Gardeners around the world adore Melaleuca citrina, flowering now at the Conservatory, for its beautiful red bottlebrush flowers and pleasing aroma. The species was first described in Curtis’ Botanical Magazine in 1794 from a lovely specimen growing on the estate of an Irish viscount.
In the early 19th century, British botanists began propagating and disseminating M. citrina around the British Empire, including to Australia, where it became a popular landscape plant. But there’s a twist! The British plants sent to Australia were not actually the first to grow in Australia, as Melaleuca citrina is actually native to eastern Australia. Aboriginal peoples have used melaleucas, also called paperbarks, for generations: the bark can be used as roofing or raft-making material, the leaves have medicinal properties, and some species even have bulges in their trunk that can release water if punctured during the dry season.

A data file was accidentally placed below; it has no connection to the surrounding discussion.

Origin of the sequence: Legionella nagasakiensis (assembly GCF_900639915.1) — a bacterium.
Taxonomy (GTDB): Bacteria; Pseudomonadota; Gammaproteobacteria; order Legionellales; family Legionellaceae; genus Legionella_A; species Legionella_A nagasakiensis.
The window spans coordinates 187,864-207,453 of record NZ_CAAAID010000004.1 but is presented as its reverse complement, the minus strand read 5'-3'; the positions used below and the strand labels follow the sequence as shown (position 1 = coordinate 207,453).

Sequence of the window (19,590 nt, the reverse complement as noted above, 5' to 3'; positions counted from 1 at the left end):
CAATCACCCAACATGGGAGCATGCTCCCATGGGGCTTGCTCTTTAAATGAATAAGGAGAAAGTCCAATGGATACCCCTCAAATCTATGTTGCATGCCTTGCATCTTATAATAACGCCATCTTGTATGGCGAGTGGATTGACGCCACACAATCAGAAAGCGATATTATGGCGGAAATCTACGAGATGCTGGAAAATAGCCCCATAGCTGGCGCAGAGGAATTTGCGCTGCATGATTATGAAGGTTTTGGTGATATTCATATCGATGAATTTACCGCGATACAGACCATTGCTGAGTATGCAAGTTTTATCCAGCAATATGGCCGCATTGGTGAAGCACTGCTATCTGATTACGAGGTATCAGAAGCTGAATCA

The specimen on the Irish estate grew from a root cutting collected by botanist Joseph Banks, sailing with Captain James Cook on the HMS Endeavour into Botany Bay. This colonial pipeline (where a plant is ‘discovered’ somewhere in a European colony, brought back to the home country for study, then disseminated throughout the colonial empire) is very common for some of the world’s most interesting and beloved plants. Though they may have been grown, named, and studied in the grand gardens of Europe, M. citrina has been growing in the swamps and rocky watercourses of the eastern Australian coast, and used by local people, for thousands of years.
Melaleuca citrina lives in the room 3C at the Conservatory.